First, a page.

Tron is not a great movie, but it also is not a bad one. This is Disney experimenting with special effects and CGI long before Pixar. That’s what really earns this film its spot on the list. It takes computers, a usually dull topic, and finds something interesting to do with them. Tron previewed our fascination with virtual reality and technological immersion, both of which would become common topics for cyberpunk stories and films. The fact that the film took boring computers and made them interesting is an accomplishment enough, but that it did so while also showcasing some groundbreaking special effects, which is what has made the film relevant to this day. Yes, it looks dated now, but the accomplishment can’t be downplayed and the film itself is fun enough. The combination of CGI and live action was a game changer.
9. Dredd (2012)
Let’s not talk about that other Dredd movie. I’m talking about the low-budget 2012 edition. How did a film on a limited budget make it on this list? Easy, it stuck to its strengths. Here is a film that took the world of the comic book and translated it to the big screen in a way that would be accessible and attainable given the limitations of the media. Rather than getting carried away, the film is smartly focused and restrained. But that’s not to say it is bland. In fact, it’s nearly non-stop action. And the fun doesn’t stop there. Despite being a B-movie, this film has an A-movie cast. It also has some great visuals, mixing the bleak with bright neon colors for something that really pops. The limited budget ends up working to the films advantage here too as the rundown residential tower fits in so well with the story and the film’s vision.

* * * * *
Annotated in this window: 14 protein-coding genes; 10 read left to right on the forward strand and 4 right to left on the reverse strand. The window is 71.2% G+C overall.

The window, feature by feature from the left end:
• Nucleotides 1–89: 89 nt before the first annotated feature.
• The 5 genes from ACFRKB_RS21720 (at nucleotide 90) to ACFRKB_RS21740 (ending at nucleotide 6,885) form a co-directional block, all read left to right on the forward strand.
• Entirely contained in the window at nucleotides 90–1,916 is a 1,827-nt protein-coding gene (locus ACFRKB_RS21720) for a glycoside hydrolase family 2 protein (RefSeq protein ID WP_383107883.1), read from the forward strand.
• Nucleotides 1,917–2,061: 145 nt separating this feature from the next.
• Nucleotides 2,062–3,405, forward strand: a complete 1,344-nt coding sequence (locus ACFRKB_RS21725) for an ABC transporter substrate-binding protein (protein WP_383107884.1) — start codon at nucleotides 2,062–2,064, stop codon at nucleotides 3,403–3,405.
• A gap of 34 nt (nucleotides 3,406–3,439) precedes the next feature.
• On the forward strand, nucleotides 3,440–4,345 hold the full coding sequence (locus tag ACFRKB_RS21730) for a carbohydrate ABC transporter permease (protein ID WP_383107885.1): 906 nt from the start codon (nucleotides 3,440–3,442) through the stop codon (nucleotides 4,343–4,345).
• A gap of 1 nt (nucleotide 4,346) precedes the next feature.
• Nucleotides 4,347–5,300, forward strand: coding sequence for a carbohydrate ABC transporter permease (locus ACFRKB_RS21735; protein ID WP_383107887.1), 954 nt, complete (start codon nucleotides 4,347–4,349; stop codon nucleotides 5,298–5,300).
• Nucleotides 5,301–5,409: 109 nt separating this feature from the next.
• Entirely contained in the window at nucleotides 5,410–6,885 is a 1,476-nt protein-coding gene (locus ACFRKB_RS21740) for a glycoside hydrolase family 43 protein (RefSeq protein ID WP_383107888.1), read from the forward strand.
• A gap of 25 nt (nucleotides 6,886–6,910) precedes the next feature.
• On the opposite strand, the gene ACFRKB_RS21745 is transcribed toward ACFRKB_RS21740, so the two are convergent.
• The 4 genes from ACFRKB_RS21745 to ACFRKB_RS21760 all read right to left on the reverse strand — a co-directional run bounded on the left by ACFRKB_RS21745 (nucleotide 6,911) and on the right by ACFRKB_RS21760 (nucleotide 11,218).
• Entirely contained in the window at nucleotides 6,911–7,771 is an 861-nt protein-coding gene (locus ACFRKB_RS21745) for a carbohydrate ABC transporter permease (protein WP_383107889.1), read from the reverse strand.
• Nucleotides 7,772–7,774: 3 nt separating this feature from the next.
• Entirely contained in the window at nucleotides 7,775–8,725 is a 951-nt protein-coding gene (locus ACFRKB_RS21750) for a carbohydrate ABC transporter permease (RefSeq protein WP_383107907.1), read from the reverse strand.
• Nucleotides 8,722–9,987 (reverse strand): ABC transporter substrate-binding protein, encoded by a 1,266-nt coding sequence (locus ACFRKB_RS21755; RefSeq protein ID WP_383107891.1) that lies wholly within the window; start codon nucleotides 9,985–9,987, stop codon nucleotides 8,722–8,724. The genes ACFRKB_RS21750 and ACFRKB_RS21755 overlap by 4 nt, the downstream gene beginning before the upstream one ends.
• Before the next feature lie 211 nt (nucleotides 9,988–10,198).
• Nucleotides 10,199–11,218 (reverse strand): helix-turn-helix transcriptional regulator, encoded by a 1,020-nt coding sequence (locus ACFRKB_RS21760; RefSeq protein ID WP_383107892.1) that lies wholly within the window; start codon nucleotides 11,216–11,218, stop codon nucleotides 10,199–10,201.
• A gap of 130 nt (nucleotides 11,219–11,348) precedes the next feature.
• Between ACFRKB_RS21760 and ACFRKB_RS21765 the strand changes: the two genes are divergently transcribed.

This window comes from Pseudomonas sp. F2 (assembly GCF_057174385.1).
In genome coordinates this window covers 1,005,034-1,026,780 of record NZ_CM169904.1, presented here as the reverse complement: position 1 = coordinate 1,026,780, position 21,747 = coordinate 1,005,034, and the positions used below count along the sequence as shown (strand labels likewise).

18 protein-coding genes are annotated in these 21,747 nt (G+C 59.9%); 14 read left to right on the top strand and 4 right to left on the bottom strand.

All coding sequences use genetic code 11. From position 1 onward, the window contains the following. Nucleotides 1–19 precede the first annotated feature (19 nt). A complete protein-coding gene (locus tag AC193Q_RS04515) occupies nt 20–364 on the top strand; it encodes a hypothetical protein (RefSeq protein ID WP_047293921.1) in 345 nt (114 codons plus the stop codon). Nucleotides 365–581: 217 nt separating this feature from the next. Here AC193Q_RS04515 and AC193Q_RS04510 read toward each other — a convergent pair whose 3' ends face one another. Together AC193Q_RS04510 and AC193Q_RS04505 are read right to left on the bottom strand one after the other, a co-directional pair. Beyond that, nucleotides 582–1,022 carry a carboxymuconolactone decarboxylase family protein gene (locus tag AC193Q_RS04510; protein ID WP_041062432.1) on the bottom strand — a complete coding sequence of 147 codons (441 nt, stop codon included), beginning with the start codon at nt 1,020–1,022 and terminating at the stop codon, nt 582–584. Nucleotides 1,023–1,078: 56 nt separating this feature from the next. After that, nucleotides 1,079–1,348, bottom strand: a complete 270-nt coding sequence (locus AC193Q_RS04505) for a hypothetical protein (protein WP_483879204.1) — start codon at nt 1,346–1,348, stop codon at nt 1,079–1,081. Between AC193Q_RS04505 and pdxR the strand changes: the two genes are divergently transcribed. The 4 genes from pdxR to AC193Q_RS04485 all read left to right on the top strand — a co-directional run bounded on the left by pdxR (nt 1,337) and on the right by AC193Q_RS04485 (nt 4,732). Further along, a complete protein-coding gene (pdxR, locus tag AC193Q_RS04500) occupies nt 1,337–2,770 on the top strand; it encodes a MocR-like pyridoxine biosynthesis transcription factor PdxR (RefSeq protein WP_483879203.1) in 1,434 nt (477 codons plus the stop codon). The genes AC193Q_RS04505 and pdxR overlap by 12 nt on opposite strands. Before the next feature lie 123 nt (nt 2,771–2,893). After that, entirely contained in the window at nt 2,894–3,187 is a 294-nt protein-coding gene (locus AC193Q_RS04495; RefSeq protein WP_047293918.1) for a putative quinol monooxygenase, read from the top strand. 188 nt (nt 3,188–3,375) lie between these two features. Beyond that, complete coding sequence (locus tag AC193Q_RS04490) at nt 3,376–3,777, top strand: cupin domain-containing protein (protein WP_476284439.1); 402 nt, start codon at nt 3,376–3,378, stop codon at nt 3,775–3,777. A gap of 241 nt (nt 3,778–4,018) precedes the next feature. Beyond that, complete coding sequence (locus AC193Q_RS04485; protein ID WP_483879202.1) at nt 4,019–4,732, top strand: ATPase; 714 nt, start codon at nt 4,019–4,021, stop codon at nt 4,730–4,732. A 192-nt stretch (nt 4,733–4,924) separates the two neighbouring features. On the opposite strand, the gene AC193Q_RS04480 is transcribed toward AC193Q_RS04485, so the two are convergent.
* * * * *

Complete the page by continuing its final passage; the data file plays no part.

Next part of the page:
8. Robocop (1987)
Robocop is the fusion of man and machine, to kick-ass results. It’s the first of two Verhoeven films on this list, which means equal helpings of cheese and violence, but both of those aspects make the end product that much more entertaining. What’s great about Verhoeven’s action films including Robocop, is that the result is not just mindless meathead antics like so many action films that came out in the 80’s. In the vein of the most appreciated cyberpunk stories, it tackles contemporary issues using a high-tech proposition. Robocop uses its gritty premise as a satire of American culture, blending dark comedy and excess to create a truly unique experience. Although the film is dated today, it remains an interesting and exciting watch.
7. Total Recall (1990)